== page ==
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Oxygen in a planted tank.

andyh

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binned it after a week, it drove off all the co2 and caused a STAGHORN out break due to co2 instability!

I just made sure my flow was good!
 

plantbrain

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clonitza said:
What is the optimum oxygen level range in a high-tech planted tank? What is the best practice to keep that level? Does waste in external filters influences COD (Chemical Oxygen Demand) or it's not relevant, if it is, how often should the canister be cleaned?

Cheers,

I'd say 6-10ppm depends on Temp and time of day, but in general.
Use a wet/dry filter correctly for tanks 90cm or larger.
Yes, but so does cleaning frequency and other dependent variables(soil vs plain sand etc, rates of plant growth, quality of the growth vs sloughing of dead plant leaves/stems etc).

I tested canisters vs wet/dry filters and frankly........they kick the living snot out of the canisters.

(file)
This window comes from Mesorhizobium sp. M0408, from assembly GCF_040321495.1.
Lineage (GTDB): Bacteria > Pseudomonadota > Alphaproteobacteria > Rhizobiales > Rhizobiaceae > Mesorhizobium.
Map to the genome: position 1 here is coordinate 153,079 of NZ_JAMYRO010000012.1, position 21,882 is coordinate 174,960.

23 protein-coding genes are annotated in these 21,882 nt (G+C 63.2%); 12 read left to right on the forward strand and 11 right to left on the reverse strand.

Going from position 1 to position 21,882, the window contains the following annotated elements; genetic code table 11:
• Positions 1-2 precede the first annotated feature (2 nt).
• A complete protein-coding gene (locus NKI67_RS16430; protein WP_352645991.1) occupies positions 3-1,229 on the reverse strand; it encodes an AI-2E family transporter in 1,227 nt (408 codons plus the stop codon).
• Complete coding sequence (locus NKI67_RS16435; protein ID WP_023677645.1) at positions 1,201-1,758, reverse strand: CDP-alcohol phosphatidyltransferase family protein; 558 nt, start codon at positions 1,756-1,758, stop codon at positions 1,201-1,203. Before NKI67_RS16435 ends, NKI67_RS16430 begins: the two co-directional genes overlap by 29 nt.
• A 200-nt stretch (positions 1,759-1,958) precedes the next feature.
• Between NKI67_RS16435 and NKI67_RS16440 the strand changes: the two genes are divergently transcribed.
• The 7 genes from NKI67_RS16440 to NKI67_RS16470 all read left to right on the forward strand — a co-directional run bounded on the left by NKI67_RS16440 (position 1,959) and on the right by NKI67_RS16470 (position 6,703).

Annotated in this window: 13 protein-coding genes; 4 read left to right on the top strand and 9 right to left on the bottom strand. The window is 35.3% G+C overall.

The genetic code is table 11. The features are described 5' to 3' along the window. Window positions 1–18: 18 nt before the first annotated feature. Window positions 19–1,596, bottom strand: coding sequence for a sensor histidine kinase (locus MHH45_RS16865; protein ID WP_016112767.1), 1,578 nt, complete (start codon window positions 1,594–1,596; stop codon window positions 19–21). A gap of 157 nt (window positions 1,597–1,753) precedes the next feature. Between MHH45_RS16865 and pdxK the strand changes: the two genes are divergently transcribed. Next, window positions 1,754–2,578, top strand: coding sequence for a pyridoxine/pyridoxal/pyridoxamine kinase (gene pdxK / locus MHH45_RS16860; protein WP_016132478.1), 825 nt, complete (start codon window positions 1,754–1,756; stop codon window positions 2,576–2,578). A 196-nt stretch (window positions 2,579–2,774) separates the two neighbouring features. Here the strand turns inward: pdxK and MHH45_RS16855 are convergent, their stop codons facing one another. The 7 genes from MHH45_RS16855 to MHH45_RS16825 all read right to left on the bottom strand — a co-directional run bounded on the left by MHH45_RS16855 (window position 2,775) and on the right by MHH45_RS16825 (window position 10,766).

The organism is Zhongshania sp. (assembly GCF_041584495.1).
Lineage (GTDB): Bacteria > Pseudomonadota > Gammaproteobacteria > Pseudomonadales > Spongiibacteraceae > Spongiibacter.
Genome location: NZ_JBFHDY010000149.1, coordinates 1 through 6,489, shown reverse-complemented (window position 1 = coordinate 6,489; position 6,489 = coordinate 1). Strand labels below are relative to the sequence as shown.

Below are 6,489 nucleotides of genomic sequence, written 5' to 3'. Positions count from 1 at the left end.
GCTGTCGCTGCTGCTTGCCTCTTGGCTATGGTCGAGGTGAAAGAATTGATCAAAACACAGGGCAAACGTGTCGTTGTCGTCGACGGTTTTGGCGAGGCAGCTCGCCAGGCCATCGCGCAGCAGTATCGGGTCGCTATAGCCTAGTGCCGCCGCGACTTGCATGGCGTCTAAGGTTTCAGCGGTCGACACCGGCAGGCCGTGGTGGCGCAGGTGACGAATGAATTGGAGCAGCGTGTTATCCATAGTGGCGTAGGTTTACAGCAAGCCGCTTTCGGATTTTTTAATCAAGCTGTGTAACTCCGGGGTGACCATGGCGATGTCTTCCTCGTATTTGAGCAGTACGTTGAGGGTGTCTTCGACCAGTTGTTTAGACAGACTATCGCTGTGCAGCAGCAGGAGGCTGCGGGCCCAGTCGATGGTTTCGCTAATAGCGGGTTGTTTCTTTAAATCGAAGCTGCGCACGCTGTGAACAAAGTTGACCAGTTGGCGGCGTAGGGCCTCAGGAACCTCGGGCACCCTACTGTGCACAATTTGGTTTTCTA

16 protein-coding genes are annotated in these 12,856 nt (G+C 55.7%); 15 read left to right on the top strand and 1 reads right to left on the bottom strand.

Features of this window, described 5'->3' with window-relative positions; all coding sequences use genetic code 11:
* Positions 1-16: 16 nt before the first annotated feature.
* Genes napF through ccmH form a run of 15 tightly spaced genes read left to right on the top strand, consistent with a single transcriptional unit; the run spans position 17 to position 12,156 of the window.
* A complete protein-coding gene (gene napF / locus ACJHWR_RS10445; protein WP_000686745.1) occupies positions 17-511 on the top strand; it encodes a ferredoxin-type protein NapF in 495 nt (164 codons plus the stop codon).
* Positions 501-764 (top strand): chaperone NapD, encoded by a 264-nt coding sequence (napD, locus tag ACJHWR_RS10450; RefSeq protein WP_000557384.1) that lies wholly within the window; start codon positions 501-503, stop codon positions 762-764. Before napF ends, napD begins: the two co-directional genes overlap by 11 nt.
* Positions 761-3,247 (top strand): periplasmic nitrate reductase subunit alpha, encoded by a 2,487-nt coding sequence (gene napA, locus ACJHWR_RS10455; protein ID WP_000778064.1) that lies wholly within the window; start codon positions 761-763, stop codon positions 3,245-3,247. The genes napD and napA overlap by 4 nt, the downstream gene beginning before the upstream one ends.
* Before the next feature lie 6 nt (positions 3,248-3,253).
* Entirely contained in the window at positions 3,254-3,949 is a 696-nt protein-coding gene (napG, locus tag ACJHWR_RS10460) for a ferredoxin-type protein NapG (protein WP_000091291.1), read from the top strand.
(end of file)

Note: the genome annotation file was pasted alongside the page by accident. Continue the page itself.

In terms of CO2 and in terms of O2, wet/drys cannot be beat.

They are not particularly practical for small tanks, but they have not made small ones for smaller tanks.
Not much $$ in it for them to make those.


A typical CO2/O2 range is high CO2 most of the 24 hour period, long slow rise/decline for CO2. O2 as well with about 6-9 ppm ranges. CO2 might only drop from 60ppm when on to 20ppm when off.
Surface scum is much higher.

In the wet dry systems, the O2 was 7-11ppm.
The drop from 60ppm of CO2 to 3 pm occurred in about 45 minutes.
Very rapid. The higher nighttime O2 is likely due to the high exchange rate and lack of surface scum.

Bottom wet/dry chamber is sealed FYI and the over flow is only 4-6cm drop.

Each treatment had 3 replicates and different tanks and had high flow and high plant biomass(100% coverage).
Only by measuring and data logging CO2 and O2 over time, can you make such observations.

But the CO2:O2 ratio is good to measure fish health, eg we CANNOT talk about what is a safe CO2 ppm without also knowing what the O2 is as well. Since respiration is CO2 and O2 exchange, the concentrations of both are critical to make any assessment. These 2 gases change within minutes and thus are very rapid parameters, they are also critical to livestock.

Nutrients are far less critical, even if most forums spend far more time worrying over such minor details. People kill and gas fish weekly on most forums, killing them via KNO3? After 15 years posting and reading many forums/mailing list on the web, I have still yet to have seen someone do this.

I used an oxyguard CO2 monitor and a Hach LDO data logging HQ40 to measure the CO2 and the O2.
They make nice O2 meters for somewhat reasonable $$$.